Diverging Approach: Kaizen

While I was working at the state, they had me sit in on an internal seminar series about kaizen, or the Japanese business philosophy of continuous improvement. For me, the process came somewhat naturally: as long-time readers of this blog are no doubt aware, continual reassessment of existing conditions and trying to find more effective and more efficient ways to get things done are a regular topic of conversation in Diverging Approach blog postings.

Of course, continual improvement is something that I also like to do in my personal life as well, which means we’re going back to the map. Our Metra map has gone through several iterations in the past, and while this year’s version of the map is stylistically similar to the most recent version, I’ve gone ahead and — based on Metra’s reduction/simplification of services during the pandemic — restructured how the various lines and stopping patterns are identified from the ground up.

Grab the PDF to zoom in (or to print it out yourself at home).

If there’s a silver lining to the pandemic, it’s that Metra has committed to being open to significant changes in their schedules to make them easier to understand and to remember, which we’re already starting to see in the latest version of the previously-notoriously-complex Union Pacific North line schedule. The Metra Electric suburban express zone consolidation from three express zones to two also simplified the schedule, as well as the BNSF Line going to a reduced two-track schedule.

Here’s a crash course in how this map works:

  • Each line is identified by a color, a logo, a unique name, and letters to indicate simplified stopping patterns. Metra’s existing line naming process — based largely on legacy (or present) railroad companies is not intuitive for new riders and can occasionally be confusing even for long-time customers. This map simplifies all that and presents the same data in different ways, since everyone processes information in different ways and an all-of-the-above approach can reduce barriers to entry for new and infrequent riders. Lettered services generally run alphabetically from north to south, with “A” trains to Kenosha and “W” trains to 93rd/South Chicago, with groups of letters departing from the same downtown terminal: A-F trains use Ogilvie; G-Q trains use Union Station; R and S trains use LaSalle Street Station; and U-W trains use Millennium Station. (This system is also forward-compatible with moving SouthWest Service (Q) trains to LaSalle Street Station, as well as for future SouthEast Service (T) trains using LaSalle Street Station.)
  • Line colors and “boldness” indicate how frequently service operates. The more a train line looks like a transit line on a CTA map, the more frequently trains run. As the colors wash out, trains run less frequently: outlying stations with decreased frequency are shown as thinner lines (like UP-N north of Waukegan and MD-W west of Elgin); weekday-only lines are less colorful (see the weekday-only SWS); and peak-only services are shown more faintly as white and gray lines that fade into the background (see the HC, NCS, and express services).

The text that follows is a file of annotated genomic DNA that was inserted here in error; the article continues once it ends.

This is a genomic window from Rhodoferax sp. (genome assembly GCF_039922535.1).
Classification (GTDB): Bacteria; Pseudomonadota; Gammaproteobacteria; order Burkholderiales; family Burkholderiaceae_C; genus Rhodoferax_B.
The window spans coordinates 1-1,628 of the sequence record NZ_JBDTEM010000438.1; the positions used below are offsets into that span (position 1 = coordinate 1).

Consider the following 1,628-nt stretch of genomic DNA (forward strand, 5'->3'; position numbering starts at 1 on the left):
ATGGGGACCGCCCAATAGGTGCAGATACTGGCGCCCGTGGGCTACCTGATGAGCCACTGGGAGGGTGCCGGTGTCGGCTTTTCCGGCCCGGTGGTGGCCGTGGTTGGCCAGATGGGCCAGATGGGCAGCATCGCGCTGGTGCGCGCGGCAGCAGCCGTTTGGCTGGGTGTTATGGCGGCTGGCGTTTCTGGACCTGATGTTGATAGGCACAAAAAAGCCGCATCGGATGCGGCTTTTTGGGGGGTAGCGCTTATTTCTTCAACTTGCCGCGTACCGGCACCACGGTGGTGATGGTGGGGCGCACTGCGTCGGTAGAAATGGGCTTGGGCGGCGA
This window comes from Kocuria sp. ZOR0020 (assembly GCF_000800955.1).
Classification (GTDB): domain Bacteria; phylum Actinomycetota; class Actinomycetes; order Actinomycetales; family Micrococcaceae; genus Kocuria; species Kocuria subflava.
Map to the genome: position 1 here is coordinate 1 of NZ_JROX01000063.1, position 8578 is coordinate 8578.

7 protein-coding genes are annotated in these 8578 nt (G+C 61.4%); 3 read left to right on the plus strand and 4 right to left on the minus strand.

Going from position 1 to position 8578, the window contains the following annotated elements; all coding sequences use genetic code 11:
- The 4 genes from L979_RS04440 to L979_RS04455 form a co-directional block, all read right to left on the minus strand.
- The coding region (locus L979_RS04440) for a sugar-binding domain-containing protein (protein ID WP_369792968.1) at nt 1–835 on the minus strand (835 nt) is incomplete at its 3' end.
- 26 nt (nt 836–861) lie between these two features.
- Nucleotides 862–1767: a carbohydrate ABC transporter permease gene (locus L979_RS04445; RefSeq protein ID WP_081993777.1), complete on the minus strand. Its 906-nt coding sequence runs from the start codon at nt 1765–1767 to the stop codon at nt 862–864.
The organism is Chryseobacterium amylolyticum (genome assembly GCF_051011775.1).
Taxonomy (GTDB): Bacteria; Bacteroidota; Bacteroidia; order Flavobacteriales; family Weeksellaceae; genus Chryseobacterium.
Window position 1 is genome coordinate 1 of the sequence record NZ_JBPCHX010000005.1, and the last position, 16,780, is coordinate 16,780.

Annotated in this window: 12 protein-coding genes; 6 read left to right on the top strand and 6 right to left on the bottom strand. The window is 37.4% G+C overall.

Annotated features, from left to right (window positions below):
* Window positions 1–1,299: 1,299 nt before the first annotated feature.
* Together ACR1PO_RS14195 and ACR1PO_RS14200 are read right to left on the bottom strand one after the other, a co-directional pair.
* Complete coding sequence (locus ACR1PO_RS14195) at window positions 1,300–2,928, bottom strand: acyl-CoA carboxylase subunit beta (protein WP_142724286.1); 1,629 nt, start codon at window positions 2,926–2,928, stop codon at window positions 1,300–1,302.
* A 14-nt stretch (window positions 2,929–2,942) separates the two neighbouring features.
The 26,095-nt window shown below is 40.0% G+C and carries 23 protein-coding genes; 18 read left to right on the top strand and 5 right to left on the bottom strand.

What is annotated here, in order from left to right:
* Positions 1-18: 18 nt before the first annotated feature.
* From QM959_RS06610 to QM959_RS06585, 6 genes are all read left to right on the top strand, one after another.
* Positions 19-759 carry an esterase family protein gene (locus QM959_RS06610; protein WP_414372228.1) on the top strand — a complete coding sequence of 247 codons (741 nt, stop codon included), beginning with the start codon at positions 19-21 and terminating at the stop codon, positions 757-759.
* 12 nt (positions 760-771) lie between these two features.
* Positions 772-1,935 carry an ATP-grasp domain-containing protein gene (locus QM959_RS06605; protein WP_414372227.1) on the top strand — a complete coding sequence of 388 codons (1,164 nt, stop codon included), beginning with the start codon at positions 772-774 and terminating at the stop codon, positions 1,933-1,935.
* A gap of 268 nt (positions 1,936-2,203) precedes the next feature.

• Similarly, colors of the “roundels” used for trains also indicate service frequency. The full-color roundels show trains that run the most frequently; gray roundels indicate trains that only run during peak periods, and the “outline” roundels indicate more limited extended services that do not run as frequently for either peak or off-peak trips.
  • Letters refer to different stopping patterns. Ideally, letters could be used to identify trains themselves (e.g., “This is an R train to Joliet” or “This train will make all scheduled M, N, and O stops to Aurora”). New in this version is an expansion of the “combined service” local model on the Rock Island (RS) and Metra Electric (UV) lines systemwide, with two- (or three-) lettered trains on most lines indicating local services that more intuitively assigns stations to “service zones”: for instance, at Itasca — a “K” station — both (K) express trains and (KL) local trains serve the station.
  • The shape of the background of a lettered route indicates a deviation from the normal stopping pattern. Taking a page out of the New York City Subway system’s design manual, stopping patterns shown as a diamond rather than a circle indicate a limited-stop express train within that service zone (e.g., <U> trains only serve Homewood-University Park rather than the full Kensington-University Park (U) zone). Likewise, short-turn trains that don’t make all stops in the service zone — usually the counterpart to the diamond trains — are shown as a square (so [U] trains serve the Kensington-Homewood stations the <U> trains bypass). Also, as shown above, these shapes translate well into normal type, using parentheses for circles, angle brackets for diamonds, and square brackets for squares.
  • The map itself is formatted to be printed at home, formatted for legal-size (8.5″ x 14″) paper. In the near future I’d like to make a version of this map that isn’t constricted by the size of a page, but for now this page size matches our four-fold Travel Guides, which will be updated next summer hopefully after the dust settles from the pandemic. It’s also easier for anyone interested to print at home, if they so like.

Our unique line naming system is back, too: each line is named after a passenger train that previously operated on all or part of the line, but without directly referring to the heritage (or current) operator, which often leads to confusion, like how there are three “Union” lines that do not actually serve Union Station, or how there are two North Lines, two West Lines, and both a Northwest Line and a North Central line, the latter of which shouldn’t be confused with the old Illinois Central lines, which run in a totally opposite direction… and so on. Like before, each line has its own logo (and here’s your annual reminder that I’m not the best graphic designer out there), and each line also has a corresponding standard-issue emoji, because this is the 21st Century, after all.